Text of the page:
For once the term “All Star” is fully justified. As this new sketch show progressed, the stars simply kept coming, from Vic Reeves and Bob Mortimer to Steve Coogan, Matt Lucas and David Walliams, Morwenna Banks, Fiona Allen, Richard Wilson, Meera Syal, Tim Healey, Angus Deayton, Patsy Kensit, Ronnie Corbett and Ronni Ancona. It’s doubtful if such a line-up has ever been seen outside of a Comic Relief night. The trouble is that it wasn’t very funny – in fact it was an object lesson in the fact that Big Names don’t necessarily mean Big Laughs.
The problem, as with BBC1’s bizarre Revolver, lay mainly in the writing, which is surprising given that the credits include Caroline Aherne, Vic and Bob, and the Little Britain team of Lucas and Walliams. As it was, the sketches – three Geordie astronauts checking that they had their lunch-boxes before take-off, Syal as a vet receiving randy love-letters from her prisoner-fiancée, Linda Robson more interested in the police finding her contact lens than her husband’s corpse – were uninspired, a series of unexceptional ideas written up in a competent but lacklustre way.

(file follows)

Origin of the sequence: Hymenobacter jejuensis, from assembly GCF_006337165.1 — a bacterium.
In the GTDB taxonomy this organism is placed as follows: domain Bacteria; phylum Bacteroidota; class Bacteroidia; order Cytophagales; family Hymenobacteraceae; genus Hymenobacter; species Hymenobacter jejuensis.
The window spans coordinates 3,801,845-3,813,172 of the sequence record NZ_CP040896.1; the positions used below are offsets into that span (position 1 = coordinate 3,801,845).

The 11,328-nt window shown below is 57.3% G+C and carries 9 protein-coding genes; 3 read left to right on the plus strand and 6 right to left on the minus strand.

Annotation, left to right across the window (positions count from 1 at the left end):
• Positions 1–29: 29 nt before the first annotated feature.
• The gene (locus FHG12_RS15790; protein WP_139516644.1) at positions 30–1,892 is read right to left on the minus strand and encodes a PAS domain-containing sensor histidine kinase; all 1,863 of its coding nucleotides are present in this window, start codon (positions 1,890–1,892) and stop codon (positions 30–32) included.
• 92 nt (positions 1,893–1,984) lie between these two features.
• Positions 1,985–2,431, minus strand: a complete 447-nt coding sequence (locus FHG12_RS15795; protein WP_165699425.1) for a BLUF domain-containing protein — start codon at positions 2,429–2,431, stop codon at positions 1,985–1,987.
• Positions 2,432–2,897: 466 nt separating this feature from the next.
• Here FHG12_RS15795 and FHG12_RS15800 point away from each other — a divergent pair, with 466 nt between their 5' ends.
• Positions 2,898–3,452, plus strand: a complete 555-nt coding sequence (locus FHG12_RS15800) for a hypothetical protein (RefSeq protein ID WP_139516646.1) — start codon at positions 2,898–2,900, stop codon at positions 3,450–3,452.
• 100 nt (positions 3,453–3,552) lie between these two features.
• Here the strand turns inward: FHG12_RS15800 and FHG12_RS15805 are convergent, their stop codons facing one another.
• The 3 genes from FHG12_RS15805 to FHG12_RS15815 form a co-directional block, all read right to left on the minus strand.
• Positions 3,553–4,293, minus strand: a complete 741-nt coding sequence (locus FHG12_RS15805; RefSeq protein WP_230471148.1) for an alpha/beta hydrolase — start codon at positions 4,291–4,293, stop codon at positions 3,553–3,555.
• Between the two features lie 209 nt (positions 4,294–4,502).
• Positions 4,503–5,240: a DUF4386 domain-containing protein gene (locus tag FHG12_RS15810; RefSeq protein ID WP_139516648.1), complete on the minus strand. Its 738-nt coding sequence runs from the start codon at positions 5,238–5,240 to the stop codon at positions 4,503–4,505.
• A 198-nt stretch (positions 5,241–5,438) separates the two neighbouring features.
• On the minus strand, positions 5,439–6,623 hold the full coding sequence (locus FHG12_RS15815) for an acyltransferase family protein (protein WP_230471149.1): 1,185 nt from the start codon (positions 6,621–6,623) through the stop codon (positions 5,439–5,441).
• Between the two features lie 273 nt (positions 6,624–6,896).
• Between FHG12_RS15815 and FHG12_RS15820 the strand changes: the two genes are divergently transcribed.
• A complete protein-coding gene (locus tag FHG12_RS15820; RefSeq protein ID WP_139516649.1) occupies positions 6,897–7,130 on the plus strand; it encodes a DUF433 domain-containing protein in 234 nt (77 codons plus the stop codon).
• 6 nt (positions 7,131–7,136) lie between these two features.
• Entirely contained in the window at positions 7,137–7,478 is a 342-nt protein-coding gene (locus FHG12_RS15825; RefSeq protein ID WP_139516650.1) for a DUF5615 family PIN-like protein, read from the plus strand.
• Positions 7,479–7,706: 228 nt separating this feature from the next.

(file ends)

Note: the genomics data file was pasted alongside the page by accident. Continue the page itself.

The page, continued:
The performances, sadly, matched the sketches – competent but with about as much spark as a spent Swan Vesta. The best of the show came from veteran Ronnie Corbett, using sheer skill and effort to make something of a dire piece about a postman being blamed for starting World War Two. Next to him, Coogan and Ancona played it cool (with rubbish West Country accents) and came across as simply not having warmed up.
There were highlights, notably a Jane Austen takeoff in which Banks and Kensit fired salvos of sexual innuendo at a bemused Don Warrington (Rising Damp). But that, and Vic Reeves’ Pinocchio-style nose being rattled along a ladder, were the only really good laughs in an otherwise mirthless 30 minutes.
How did it happen? In a word, clout. With its A-list cast and writer credits, and executive producers Coogan, Normal, Reeves and Mortimer, the All Star show reeks of the New Comedy Aristocracy ringing each other up to suggest an untaxing little project that celeb-obsessed TV bosses won’t be able to resist. For ITV, the lesson should be – yet again – that just signing up the names isn’t enough; you have to get them to make good programmes, too.